Canon PowerShot A800 review

Ben Pitt
14 May 2011
Our Rating 
Price when reviewed 
inc VAT

Features and performance are in line with the rock-bottom price, but it punches above its weight for image quality.



1/2.3in 10.0-megapixel sensor, 3.3x zoom (37-122mm equivalent), 186g

Canon isn't one to cut corners with its cameras, but it has trimmed the A800 down to its absolute bare essentials. The plastic, bulbous body is designed to accommodate two AA batteries (with rechargeables sold separately), the lens is a simple 3.3x zoom affair with no optical stabilisation, the screen measures just 2.5in across and has a lowly 115,000-pixel resolution, and videos are recorded at a basic VGA resolution.

Canon PowerShot A800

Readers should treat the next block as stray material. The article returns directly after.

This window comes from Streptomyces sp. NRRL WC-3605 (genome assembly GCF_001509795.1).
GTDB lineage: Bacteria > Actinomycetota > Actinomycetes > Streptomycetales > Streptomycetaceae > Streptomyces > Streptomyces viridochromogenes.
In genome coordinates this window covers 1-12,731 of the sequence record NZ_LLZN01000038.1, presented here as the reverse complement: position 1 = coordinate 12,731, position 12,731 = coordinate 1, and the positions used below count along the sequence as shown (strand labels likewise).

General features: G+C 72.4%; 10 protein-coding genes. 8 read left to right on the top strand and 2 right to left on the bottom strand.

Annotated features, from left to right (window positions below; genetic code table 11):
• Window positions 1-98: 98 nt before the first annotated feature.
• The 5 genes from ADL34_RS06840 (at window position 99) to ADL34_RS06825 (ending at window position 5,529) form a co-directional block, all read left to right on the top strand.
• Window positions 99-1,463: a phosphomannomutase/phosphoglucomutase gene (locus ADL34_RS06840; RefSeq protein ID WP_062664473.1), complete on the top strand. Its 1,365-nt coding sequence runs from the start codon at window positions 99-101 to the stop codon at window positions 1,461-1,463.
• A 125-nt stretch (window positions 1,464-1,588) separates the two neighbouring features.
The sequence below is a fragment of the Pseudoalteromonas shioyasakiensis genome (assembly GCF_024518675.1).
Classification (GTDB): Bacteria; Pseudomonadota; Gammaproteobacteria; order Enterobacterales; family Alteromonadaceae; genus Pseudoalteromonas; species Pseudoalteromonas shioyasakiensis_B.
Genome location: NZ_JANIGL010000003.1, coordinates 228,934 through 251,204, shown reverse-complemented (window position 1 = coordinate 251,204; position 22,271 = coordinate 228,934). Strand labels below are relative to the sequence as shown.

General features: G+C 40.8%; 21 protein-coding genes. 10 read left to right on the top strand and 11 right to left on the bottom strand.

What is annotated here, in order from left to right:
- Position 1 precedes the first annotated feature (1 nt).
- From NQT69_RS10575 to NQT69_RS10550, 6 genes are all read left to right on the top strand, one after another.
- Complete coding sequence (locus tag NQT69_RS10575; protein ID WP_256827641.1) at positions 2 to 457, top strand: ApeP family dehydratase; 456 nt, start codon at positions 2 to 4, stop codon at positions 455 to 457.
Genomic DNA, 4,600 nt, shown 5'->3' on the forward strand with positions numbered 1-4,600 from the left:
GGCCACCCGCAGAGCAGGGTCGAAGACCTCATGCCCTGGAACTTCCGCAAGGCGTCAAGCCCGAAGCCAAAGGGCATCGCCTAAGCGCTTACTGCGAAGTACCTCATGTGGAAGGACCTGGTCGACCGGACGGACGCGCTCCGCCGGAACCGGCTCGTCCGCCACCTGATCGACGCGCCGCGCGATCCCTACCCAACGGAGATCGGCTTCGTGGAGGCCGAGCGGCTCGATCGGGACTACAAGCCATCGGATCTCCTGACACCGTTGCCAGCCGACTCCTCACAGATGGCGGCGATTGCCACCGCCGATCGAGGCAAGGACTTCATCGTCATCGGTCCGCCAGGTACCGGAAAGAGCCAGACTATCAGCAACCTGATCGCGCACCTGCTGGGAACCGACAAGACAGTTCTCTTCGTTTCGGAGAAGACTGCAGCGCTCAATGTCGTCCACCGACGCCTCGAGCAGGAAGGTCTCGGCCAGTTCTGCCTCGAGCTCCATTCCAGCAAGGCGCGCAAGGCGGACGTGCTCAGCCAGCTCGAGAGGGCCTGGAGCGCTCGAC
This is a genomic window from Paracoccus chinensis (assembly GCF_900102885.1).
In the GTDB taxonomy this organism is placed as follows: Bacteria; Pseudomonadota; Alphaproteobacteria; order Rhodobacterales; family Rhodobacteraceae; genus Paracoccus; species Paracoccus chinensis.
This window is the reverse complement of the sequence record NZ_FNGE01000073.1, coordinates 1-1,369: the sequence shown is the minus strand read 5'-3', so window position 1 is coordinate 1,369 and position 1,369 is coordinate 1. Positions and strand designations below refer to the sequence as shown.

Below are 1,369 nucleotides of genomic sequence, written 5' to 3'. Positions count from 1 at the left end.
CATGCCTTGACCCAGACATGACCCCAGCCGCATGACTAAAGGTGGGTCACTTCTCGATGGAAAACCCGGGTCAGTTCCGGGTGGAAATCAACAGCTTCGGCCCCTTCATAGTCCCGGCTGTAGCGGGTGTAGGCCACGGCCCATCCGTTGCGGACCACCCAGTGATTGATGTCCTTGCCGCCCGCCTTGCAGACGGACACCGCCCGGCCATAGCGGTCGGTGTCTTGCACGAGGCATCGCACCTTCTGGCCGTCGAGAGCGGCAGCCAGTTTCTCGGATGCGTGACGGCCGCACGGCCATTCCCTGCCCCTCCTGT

The 10-megapixel resolution may seem basic too, but it's actually a positive move. It's more than enough to capture plenty of detail, and its relatively modest resolution helps to keep noise at bay. Unlike other 10-megapixel sensors used by rival budget cameras, this one has the same 1/2.3in diagonal as pricier compact cameras, which makes a big difference for noise levels.

Canon hasn't skimped with the controls and photographic options, which follow the same tried-and-tested design we've seen many times before. There's a choice of metering modes and the ability to define a custom white balance – features many pricier cameras omit. The screen wasn't much fun to use, though. We could live with its small size and low resolution but its weak colours and poor viewing angles made it hard to see in sunlight.

Performance is scaled back further than we'd like. Photos took over two seconds to appear on screen after capture, and this was the main culprit in the 4.8-second shot-to-shot time. Flash photography was really slow at up to 14 seconds between shots – a common side-effect of using AA batteries.